Fils-Aimé pushes back on positional comparisons between the preeminent role Takahashi now plays with the myriad ones performed by Iwata, Nintendo’s former “ultimate decision maker,” calling them “different roles, different times, different needs of the organization.” What’s changed, he says, is that after Iwata’s passing, the company decided it was time to ask its less visible luminaries to step up. It’s a a philosophy others in the company, like Miyamoto, have espoused in passing for years.

“The people that came out in the presentation, when you look at it from the perspective of Nintendo, they’re actually not new at all,” says Miyamoto of the varied group chosen to rep Nintendo’s Switch during the system’s January feting. Miyamoto, whose hands have touched virtually all of Nintendo’s storied IP, will be 65 this year, while the company’s new president, Tatsumi Kimishima, turns 67 in April.

Takahashi has a storied career with the company. I especially love his history with Wave Race 64 and 1080° Snowboarding, two of my favorite Nintendo 64 titles. His views on management are similarly inspiring.

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100 Nintendo Switch Titles in Development

Nintendo President Tatsumi Kimishima during the Q3 FY2016 financial briefing:

Next I will provide a follow-up report about our software publisher partners. After the presentation on January 13, we have continued to receive requests from more and more software publishers who want to develop games for the system. At the presentation, we announced that there were over 80 titles in development from more than 50 software publishers, but that number has now climbed to over 100 titles from more than 70 publishers. Please look forward to more announcements about the software lineup in the future.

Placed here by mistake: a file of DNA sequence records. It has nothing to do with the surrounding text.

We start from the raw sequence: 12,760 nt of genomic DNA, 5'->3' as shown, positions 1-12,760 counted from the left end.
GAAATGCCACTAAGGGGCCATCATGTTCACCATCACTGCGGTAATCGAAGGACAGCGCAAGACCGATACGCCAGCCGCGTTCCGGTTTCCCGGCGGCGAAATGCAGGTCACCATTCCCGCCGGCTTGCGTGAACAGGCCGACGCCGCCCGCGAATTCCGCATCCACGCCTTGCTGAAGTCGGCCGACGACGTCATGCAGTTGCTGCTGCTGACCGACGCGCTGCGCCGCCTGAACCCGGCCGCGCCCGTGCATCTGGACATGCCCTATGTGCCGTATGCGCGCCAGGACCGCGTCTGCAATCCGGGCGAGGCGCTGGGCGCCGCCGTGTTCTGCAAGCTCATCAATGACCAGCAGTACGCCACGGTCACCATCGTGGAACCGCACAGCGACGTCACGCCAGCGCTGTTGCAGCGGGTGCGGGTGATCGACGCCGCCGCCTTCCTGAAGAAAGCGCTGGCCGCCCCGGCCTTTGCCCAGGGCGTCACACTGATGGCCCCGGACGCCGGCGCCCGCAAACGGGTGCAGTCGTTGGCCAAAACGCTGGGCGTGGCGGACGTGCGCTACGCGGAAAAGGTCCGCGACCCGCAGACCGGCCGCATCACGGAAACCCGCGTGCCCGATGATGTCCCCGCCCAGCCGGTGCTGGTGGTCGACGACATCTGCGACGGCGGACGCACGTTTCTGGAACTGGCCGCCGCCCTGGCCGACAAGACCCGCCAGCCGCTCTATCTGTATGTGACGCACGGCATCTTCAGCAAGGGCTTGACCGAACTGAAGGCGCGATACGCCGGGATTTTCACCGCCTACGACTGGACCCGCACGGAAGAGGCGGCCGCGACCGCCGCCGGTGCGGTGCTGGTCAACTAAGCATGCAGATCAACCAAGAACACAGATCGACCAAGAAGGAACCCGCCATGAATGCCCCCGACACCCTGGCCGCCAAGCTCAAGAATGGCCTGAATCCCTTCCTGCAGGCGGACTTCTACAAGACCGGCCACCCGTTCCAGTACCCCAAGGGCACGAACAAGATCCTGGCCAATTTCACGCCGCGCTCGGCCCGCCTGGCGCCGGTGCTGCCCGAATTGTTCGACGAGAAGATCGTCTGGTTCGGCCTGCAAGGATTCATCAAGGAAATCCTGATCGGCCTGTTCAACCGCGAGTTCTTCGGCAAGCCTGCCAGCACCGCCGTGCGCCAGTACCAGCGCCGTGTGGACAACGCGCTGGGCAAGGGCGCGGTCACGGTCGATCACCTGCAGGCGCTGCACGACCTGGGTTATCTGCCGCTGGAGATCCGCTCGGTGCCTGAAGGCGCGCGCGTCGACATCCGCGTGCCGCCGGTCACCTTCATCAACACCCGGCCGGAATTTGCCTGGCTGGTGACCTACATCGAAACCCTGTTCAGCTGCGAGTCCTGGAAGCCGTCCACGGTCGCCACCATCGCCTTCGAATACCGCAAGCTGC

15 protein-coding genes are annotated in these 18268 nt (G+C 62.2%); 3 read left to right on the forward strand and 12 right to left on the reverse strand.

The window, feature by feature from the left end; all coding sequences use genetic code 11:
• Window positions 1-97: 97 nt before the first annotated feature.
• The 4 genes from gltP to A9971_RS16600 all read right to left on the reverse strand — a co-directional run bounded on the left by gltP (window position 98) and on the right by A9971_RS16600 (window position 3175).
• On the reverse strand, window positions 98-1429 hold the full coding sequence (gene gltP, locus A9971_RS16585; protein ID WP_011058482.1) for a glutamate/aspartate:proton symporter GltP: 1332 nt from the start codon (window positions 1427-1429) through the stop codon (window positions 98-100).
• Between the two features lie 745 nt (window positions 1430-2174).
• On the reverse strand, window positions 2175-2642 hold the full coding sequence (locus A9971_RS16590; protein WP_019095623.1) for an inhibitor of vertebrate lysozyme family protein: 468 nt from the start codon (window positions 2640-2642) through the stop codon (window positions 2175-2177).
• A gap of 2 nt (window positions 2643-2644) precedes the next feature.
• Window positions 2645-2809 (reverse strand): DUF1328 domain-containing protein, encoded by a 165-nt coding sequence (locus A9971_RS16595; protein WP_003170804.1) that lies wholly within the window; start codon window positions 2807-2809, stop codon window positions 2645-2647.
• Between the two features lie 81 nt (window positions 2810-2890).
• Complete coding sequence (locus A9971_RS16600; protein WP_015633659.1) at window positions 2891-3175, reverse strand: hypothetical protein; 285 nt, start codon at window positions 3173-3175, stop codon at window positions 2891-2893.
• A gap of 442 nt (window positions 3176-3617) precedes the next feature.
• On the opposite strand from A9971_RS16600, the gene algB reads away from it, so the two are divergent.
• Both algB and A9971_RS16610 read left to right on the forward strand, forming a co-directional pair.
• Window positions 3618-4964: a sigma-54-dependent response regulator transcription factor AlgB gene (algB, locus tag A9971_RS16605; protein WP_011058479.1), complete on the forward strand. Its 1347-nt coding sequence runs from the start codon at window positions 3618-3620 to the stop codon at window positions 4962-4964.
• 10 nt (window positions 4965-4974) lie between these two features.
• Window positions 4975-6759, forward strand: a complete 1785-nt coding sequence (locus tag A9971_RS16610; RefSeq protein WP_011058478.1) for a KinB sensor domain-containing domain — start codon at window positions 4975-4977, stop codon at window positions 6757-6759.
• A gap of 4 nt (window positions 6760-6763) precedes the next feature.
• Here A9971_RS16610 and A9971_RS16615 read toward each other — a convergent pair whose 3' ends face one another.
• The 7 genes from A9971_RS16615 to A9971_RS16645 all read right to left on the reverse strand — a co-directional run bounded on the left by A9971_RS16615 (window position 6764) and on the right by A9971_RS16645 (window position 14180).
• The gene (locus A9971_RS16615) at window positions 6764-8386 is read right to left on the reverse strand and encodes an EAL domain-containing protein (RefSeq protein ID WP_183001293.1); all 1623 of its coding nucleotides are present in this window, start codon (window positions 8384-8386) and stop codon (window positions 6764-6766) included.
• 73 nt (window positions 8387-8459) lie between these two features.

Only 165 Wii U titles were ever released in the US—the least amount of titles for any Nintendo console—followed by the Nintendo 64’s 297.

This third-party interest seems promising.

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Nintendo’s Q3 FY 2016: Pocket Monsters

Nintendo announced their third-quarter earnings for fiscal year 2016 to mixed reaction.

6.45 million 3DS units were sold (10% increase YoY), driven by strong Pokémon Sun and Moon performance with 14.69 million units sold. In a press release, Nintendo points to the popularity of Pokémon GO as helping boost sales of Pokémon Sun and Moon, as well as boost hardware sales outside of Japan.

I’m fairly shocked by the 3DS numbers. The six year old, 240p handheld apparently still has legs amongst the massive mobile market. While I’d say that may be good news for the Switch, a “home” console that’s performance seemingly can’t match that of the PS4 or Xbox One, the 3DS starts at half the price of the Switch, $150 sliding up to $199 for an XL, and boasts a 1000+ game library1.

I know the Switch is marketed as a home console, but I can’t help but see it as a great handheld. With that perspective, and a guess that the Switch will see a price drop and bundle by holiday, it’ll still have a way to go before challenging the 3DS.

The highly anticipated and advertised Super Mario Run only converted approximately 5% of it’s 78 million downloads—about 4 million paid transactions. For a fantastic game, 4 million feels below my assumed “core” Nintendo base numbers.

Needless to say, 78 million iOS-only downloads is a lot of Mario icons on pocket computers at one time or another. This fits nicely with Nintendo’s renewed focus of “interacting with [Nintendo IP] every day.” And that’s just iOS. Android will see Super Mario Run in March this year.

Overall, Thomas Whitehead of Nintendo Life captured my feelings about the results quite nicely: